The field of immune-mediated CNS diseases has attracted the attention of researchers in recent years. This particular field is not only exciting but also challenging as it requires intense research investigating these immunotherapy-responsive conditions. This study aimed to examine how neural antibodies contribute to the development and progression of different clinical conditions. This review shows that immunotherapy responses in patients with neurological diseases indicate the involvement of antibodies in the development and progression of these diseases. Knowledge of these processes has been used as the basis for developing interventions and drugs that could lead to optimal health outcomes. Autoantibodies are important and could be of great use in the future. Further antibody testing and studies should be performed to validate the connection between conditions and antibodies and determine how these connections can be used for diagnostic purposes.

List of Abbreviations

Ab:Antibody
ADHD:Attention-deficit/hyperactivity disorder
AMAN:Acute motor axonal neuropathy
ANNA-2:Type 2 anti-neuronal nuclear antibody
ANNA-3:Type 3 anti-neuronal nuclear antibody
Anti-GM1:Anti-ganglioside member 1
Anti-Jo1:Anti-histidyl-tRNA synthetase
Anti-Hu/ANNA-1:Anti-neuronal nuclear antibody type 1
Anti-NXP2:Anti-nuclear matrix protein 2
Anti-OJ:Anti-isoleucyl-tRNA synthetase
Anti-PL7:Anti-threonyl-tRNA synthetase
Anti-PL12:Anti-alanyl-tRNA synthetase
Anti-Ri:Anti-type 2 anti-neuronal antibody
ASD:Autism spectrum disorder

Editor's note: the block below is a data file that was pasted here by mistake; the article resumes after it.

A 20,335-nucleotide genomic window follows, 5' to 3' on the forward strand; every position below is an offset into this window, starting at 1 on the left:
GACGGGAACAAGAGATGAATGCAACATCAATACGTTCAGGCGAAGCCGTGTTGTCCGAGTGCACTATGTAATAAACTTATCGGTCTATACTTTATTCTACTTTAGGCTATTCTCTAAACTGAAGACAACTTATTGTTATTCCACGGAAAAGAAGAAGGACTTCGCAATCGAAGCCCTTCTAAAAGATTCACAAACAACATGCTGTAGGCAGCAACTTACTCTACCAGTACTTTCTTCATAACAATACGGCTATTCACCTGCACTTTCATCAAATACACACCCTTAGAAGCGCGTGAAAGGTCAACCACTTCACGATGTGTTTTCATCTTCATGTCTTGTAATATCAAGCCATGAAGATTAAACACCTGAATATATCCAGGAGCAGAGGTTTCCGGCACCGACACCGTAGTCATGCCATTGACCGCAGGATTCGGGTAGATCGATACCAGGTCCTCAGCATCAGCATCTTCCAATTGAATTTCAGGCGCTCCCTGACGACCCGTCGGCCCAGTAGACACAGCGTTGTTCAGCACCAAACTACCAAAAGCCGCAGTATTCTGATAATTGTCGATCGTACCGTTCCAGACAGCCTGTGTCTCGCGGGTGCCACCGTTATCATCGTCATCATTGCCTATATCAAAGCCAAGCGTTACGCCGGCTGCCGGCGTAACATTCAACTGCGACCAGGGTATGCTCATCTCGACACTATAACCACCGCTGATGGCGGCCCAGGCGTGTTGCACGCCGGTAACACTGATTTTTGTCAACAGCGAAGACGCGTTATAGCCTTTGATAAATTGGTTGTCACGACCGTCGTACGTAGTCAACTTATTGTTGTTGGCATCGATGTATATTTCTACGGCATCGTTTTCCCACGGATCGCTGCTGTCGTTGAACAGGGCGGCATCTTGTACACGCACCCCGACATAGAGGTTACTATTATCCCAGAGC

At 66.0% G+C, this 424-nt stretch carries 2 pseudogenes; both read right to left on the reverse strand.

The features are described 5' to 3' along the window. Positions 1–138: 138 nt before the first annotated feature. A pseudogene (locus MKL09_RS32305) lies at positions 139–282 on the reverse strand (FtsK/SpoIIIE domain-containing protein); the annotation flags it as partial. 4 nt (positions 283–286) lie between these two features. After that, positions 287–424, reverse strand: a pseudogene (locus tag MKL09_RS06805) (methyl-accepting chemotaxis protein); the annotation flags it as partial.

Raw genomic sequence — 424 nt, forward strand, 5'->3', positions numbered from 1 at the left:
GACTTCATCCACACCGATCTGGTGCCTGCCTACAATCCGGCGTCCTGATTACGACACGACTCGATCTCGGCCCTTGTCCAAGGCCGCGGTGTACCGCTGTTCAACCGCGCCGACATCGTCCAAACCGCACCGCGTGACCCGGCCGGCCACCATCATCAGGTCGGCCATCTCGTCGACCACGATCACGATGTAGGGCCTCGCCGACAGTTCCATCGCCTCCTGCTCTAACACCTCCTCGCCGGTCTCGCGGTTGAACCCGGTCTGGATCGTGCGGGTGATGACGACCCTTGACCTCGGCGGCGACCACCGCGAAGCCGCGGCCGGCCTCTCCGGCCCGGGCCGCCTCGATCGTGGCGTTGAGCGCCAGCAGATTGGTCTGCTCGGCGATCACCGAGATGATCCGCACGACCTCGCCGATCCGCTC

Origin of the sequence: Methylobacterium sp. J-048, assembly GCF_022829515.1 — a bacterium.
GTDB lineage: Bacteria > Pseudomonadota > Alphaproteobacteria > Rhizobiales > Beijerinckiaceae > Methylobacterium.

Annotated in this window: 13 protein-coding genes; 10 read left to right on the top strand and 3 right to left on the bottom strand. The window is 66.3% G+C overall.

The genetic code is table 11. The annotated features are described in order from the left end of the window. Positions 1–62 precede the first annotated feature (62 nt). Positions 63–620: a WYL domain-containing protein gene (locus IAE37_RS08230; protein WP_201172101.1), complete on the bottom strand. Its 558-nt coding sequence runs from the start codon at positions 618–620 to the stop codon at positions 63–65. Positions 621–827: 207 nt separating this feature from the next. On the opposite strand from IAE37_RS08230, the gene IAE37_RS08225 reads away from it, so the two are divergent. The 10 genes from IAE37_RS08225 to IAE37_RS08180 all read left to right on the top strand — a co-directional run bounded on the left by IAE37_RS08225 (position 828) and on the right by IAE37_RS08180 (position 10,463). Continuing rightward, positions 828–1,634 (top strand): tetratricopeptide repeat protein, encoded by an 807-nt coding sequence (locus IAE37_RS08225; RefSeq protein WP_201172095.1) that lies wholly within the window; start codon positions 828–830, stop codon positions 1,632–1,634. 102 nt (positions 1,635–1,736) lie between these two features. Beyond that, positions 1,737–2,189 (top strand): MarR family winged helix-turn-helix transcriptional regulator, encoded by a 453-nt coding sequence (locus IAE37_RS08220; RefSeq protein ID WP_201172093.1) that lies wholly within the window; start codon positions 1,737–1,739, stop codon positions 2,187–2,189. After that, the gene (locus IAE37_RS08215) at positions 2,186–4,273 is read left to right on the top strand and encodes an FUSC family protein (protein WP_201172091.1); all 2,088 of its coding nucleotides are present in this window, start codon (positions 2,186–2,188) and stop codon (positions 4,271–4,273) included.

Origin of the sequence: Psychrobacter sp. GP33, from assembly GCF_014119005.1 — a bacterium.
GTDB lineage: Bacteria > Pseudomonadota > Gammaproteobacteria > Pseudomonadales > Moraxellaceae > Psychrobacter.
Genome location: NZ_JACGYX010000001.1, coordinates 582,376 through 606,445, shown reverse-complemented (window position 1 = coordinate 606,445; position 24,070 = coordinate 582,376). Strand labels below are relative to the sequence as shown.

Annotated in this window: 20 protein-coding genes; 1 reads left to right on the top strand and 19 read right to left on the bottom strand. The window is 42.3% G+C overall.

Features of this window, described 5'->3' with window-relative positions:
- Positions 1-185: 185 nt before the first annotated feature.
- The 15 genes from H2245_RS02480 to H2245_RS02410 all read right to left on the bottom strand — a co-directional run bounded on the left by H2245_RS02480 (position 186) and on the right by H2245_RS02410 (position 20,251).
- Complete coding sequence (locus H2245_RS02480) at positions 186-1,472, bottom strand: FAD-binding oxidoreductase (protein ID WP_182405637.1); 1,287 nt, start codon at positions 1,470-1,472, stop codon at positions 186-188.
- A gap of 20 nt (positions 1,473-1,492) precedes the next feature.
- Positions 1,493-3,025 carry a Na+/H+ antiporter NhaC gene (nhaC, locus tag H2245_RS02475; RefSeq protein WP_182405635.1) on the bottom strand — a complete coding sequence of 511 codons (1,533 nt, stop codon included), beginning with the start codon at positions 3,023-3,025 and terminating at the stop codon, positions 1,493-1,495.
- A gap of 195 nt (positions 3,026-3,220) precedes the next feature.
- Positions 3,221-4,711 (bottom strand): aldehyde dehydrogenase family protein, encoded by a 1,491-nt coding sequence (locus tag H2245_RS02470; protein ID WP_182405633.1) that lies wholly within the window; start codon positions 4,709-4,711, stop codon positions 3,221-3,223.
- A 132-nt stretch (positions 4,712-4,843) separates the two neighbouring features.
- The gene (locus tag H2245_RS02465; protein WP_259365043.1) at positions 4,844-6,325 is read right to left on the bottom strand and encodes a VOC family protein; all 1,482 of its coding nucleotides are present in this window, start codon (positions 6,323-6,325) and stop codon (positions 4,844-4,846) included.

AQP4:Aquaporin-4
CACNA1C:Calcium voltage-gated channel subunit alpha 1C
CACNB2:Calcium voltage-gated channel auxiliary subunit beta 2
CANOMAD:Chronic ataxic neuropathy
CAR:Cancer-associated retinopathy
CASPR2:Contactin-associated protein-like 2
C4B:Complement component 4B
CD:Celiac disease
CNS:Central nervous system
CRMP5:Collapsin response mediator protein 5
CSF:Cerebrospinal fluid
DNER:Delta/notch-like epidermal growth factor-related receptor
DNMO:Devic’s neuromyelitis optica
ERG:Electroretinography
GABA:γ-Aminobutyric acid
GAD:Glutamic acid decarboxylase
HLA:Human leukocyte antigen
IIFT:Indirect immunofluorescence test
LEMS:Lambert-Eaton myasthenic syndrome
LGI1:Leucine-rich glioma-inactivated 1
Ma2/Ta:Protein in the nucleoli of neuron nuclei
MAG:Myelin-associated glycoprotein
MAR:Melanoma-associated retinopathy
MDD:Major depressive disorder
MG:Myasthenia gravis
mGluR1:Metabotropic glutamate receptor 1
NMDA:N-Methyl-D-aspartate
NMDAR:N-Methyl-D-aspartate receptor
NMT:Neuromyotonia
OCD:Obsessive-compulsive disorder
PCA-1:Purkinje cell cytoplasmic antibody type 1
PCA-2:Purkinje cell cytoplasmic antibody type 2
PNDs:Paraneoplastic neurological disorders
PNMA1:Paraneoplastic antigen MA1
PNMA2:Paraneoplastic antigen MA2
SOX1:SRY-Box 1
SAN:Sensory ataxic neuropathy
TG2:Tissue transglutaminase type 2
TG3:Tissue transglutaminase type 3
TG6:Tissue transglutaminase type 6
VGCCA:Voltage-gated potassium channel complex
Zic4:Zic family member 4.

Conflicts of Interest

The author declares that there are no conflicts of interest.